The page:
Intel shows off 4th-gen Core processors bound for Apple's MacBook lineup

Posted:
in General Discussion edited January 2014
Intel on Monday demoed a number of upcoming processors set to hit market later this year, including low power versions of the company's "Haswell" fourth-generation Core series CPUs slated to roll out in Apple's inevitable 2013 MacBook Pro and MacBook Air refreshes.

Kirk Skaugen
Intel Vice President and Manager of Intel's PC Client Group Kirk Skaugen introduces the new Core series lineup at CES. | Source: Intel


While Apple wasn't specifically mentioned in Intel's keynote, which focused mainly on the chip maker's push into smartphones and Ultrabooks, the processors outlined on Monday will likely be powering the MacBook lineup later this year.

According to the head of Intel's PC client group, Kirk Skaugen, the fourth-gen Core family of processors are the first to be designed specifically for the Ultrabook initiative. The new silicon is said to bring the most significant battery life improvement in Intel history, with laptops using the CPUs boasting 9 to 13 hours of continuous on-the-go use.

"The 4th generation Core processors are the first Intel chips built from the ground up with the Ultrabook in mind," Skaugen said. "We expect the tremendous advancements in lower-power Core processors, and the significant ramp of touch-based systems will lead to a significant new wave of convertible Ultrabooks and tablets that are thinner, lighter and, at the same time, have the performance required for more human-like interaction such as touch, voice and gesture controls."

Intel is making a strong push for touch capabilities in this year's thin-and-light lineup, requiring OEMs to include the functionality in return for "Ultrabook" branding. The company is also mandating that Ultrabook manufacturers incorporate Intel Wireless Display technology into 2013 machines, allowing users to view digital content on an HDTV.

As Apple does not participate in the Ultrabook initiative, a category believed to be a response to the MacBook Air, the Cupertino, Calif., company is not required to incorporate touchscreen tech into its laptop products. There have been no reports pointing toward multitouch capable MacBooks and industry sources claim Apple will merely debut refreshed units in June with existing designs.
«1

Comments

  • Reply 1 of 28


    Do we still get a good performance upgrade, or was it sacrificed for energy savings?

  • Reply 2 of 28
    cameronjcameronj Posts: 2,357member
    Also bound for all other laptops.
  • Reply 3 of 28
    dunksdunks Posts: 1,240member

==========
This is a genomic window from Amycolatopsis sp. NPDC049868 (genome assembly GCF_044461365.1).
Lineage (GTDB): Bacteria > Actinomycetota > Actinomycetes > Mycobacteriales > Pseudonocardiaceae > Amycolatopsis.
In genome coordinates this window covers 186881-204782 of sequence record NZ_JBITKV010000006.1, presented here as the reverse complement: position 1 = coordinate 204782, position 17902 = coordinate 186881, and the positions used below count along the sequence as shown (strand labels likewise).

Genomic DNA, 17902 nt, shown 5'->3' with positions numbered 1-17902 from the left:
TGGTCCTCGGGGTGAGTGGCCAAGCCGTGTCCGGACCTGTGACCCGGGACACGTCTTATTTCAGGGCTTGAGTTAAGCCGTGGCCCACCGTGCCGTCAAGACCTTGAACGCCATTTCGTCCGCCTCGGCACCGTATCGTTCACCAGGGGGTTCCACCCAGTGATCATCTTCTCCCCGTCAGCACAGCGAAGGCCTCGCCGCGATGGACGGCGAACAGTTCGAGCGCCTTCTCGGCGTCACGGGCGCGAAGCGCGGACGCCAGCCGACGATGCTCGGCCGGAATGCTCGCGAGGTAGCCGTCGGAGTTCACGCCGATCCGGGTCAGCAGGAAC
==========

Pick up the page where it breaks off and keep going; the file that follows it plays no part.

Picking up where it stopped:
Didn't Intel initially tell Steve to "get bent" when he told them the best innovation they could make would be in the area of low power consumption?

    I don't get what an "ultrabook" is supposed to be anyway. It's just a computer without quite so many of the usability compromises as a netbook. They still run Windows software which makes them about as desirable as a doorstop.

    Seems like Intel is trying to drive the design as some sort of recognisable standard to drum up corporate customers by getting their customers to ask for laptops using a proprietry name. It's the same racket VISA and Mastercard have been pulling for a while - encouraging customers to shift all their purchasing to credit under vague notions of "increased security" because they know desperate businesses will swallow the fees to retain customers.
  • Reply 4 of 28
    wizard69wizard69 Posts: 12,755member
    That is a good question. I'm really hoping for a lot more performance at the same power levels.
    Do we still get a good performance upgrade, or was it sacrificed for energy savings?
  • Reply 5 of 28


    Yeah, yeah. Where are the server-class Xeons, Intel?

  • Reply 6 of 28
    solipsismxsolipsismx Posts: 19,566member
    dunks wrote: »
    Didn't Intel initially tell Steve to "get bent" when he told them the best innovation they could make would be in the area of low power consumption?

    I don't recall anything like that, especially not such a pejorative retort. Apple was the one to get Intel to put into production their SFF (small form factor) ULV (ultra-low voltage) CPU that would be used in the first MBA and which set in motion what is now Ultrabooks. Note, while it was Apple that got Intel to produce these chips it appears that Intel likely already had the chipsets designs.
    I don't get what an "ultrabook" is supposed to be anyway. It's just a computer without quite so many of the usability compromises as a netbook. They still run Windows software which makes them about as desirable as a doorstop.

    There are no netbook compromises. No cramped keyboard, no Atom processor. These are ULV processors but they are still modern Core chips. It's really just the MBA minus anything from Apple which for us is a deal breaker but for the many Windows users out there these notebooks could be ideal, especially as people are realizing (thanks to Apple, again) that they really don't need an ODD.